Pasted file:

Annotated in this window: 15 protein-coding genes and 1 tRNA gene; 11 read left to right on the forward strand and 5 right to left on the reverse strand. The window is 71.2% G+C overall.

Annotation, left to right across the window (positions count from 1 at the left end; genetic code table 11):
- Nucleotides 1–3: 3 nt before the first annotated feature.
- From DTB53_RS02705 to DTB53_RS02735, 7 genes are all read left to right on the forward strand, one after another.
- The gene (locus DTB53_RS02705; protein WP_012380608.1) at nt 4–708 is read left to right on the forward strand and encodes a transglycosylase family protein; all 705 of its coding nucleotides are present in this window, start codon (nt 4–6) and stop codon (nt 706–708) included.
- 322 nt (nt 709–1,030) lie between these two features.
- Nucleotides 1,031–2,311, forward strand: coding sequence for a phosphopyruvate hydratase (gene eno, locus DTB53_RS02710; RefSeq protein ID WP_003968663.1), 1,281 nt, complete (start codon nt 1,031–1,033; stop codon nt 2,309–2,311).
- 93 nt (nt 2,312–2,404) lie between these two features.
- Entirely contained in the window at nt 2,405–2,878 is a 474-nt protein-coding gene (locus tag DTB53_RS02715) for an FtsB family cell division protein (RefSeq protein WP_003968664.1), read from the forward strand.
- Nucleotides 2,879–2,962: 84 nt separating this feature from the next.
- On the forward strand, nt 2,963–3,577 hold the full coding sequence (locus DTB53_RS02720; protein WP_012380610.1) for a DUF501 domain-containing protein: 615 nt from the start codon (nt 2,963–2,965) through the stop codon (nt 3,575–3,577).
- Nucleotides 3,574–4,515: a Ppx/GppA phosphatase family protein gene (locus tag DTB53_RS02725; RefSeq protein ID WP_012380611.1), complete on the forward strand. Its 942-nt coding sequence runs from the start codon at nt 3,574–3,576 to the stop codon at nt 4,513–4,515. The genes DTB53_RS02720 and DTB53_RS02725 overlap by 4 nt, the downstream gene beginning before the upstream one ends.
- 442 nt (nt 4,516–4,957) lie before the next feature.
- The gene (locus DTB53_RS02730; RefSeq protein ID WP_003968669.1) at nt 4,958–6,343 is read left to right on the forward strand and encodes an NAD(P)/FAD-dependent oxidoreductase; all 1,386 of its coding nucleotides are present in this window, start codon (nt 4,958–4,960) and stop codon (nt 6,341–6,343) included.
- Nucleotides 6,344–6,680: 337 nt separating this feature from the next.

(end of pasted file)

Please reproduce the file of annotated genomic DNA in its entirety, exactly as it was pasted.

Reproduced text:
Annotated in this window: 15 protein-coding genes and 1 tRNA gene; 11 read left to right on the forward strand and 5 right to left on the reverse strand. The window is 71.2% G+C overall.

Annotation, left to right across the window (positions count from 1 at the left end; genetic code table 11):
- Nucleotides 1–3: 3 nt before the first annotated feature.
- From DTB53_RS02705 to DTB53_RS02735, 7 genes are all read left to right on the forward strand, one after another.
- The gene (locus DTB53_RS02705; protein WP_012380608.1) at nt 4–708 is read left to right on the forward strand and encodes a transglycosylase family protein; all 705 of its coding nucleotides are present in this window, start codon (nt 4–6) and stop codon (nt 706–708) included.
- 322 nt (nt 709–1,030) lie between these two features.
- Nucleotides 1,031–2,311, forward strand: coding sequence for a phosphopyruvate hydratase (gene eno, locus DTB53_RS02710; RefSeq protein ID WP_003968663.1), 1,281 nt, complete (start codon nt 1,031–1,033; stop codon nt 2,309–2,311).
- 93 nt (nt 2,312–2,404) lie between these two features.
- Entirely contained in the window at nt 2,405–2,878 is a 474-nt protein-coding gene (locus tag DTB53_RS02715) for an FtsB family cell division protein (RefSeq protein WP_003968664.1), read from the forward strand.
- Nucleotides 2,879–2,962: 84 nt separating this feature from the next.
- On the forward strand, nt 2,963–3,577 hold the full coding sequence (locus DTB53_RS02720; protein WP_012380610.1) for a DUF501 domain-containing protein: 615 nt from the start codon (nt 2,963–2,965) through the stop codon (nt 3,575–3,577).
- Nucleotides 3,574–4,515: a Ppx/GppA phosphatase family protein gene (locus tag DTB53_RS02725; RefSeq protein ID WP_012380611.1), complete on the forward strand. Its 942-nt coding sequence runs from the start codon at nt 3,574–3,576 to the stop codon at nt 4,513–4,515. The genes DTB53_RS02720 and DTB53_RS02725 overlap by 4 nt, the downstream gene beginning before the upstream one ends.
- 442 nt (nt 4,516–4,957) lie before the next feature.
- The gene (locus DTB53_RS02730; RefSeq protein ID WP_003968669.1) at nt 4,958–6,343 is read left to right on the forward strand and encodes an NAD(P)/FAD-dependent oxidoreductase; all 1,386 of its coding nucleotides are present in this window, start codon (nt 4,958–4,960) and stop codon (nt 6,341–6,343) included.
- Nucleotides 6,344–6,680: 337 nt separating this feature from the next.